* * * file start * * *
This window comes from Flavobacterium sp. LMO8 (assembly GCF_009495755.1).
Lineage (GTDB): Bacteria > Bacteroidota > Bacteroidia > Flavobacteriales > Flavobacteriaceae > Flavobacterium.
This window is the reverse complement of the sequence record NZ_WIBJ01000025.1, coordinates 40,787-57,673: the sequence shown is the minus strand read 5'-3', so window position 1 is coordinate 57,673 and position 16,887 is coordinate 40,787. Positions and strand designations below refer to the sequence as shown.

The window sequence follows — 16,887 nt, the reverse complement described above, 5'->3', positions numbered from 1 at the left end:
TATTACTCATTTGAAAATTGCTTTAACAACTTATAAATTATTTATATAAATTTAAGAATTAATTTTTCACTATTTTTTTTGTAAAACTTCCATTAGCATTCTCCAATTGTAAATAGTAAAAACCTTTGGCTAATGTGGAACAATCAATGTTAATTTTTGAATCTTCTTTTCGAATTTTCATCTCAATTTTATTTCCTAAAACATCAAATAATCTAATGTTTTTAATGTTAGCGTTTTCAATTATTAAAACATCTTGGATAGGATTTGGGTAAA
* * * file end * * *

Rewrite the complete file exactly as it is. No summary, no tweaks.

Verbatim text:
This window comes from Flavobacterium sp. LMO8 (assembly GCF_009495755.1).
Lineage (GTDB): Bacteria > Bacteroidota > Bacteroidia > Flavobacteriales > Flavobacteriaceae > Flavobacterium.
This window is the reverse complement of the sequence record NZ_WIBJ01000025.1, coordinates 40,787-57,673: the sequence shown is the minus strand read 5'-3', so window position 1 is coordinate 57,673 and position 16,887 is coordinate 40,787. Positions and strand designations below refer to the sequence as shown.

The window sequence follows — 16,887 nt, the reverse complement described above, 5'->3', positions numbered from 1 at the left end:
TATTACTCATTTGAAAATTGCTTTAACAACTTATAAATTATTTATATAAATTTAAGAATTAATTTTTCACTATTTTTTTTGTAAAACTTCCATTAGCATTCTCCAATTGTAAATAGTAAAAACCTTTGGCTAATGTGGAACAATCAATGTTAATTTTTGAATCTTCTTTTCGAATTTTCATCTCAATTTTATTTCCTAAAACATCAAATAATCTAATGTTTTTAATGTTAGCGTTTTCAATTATTAAAACATCTTGGATAGGATTTGGGTAAA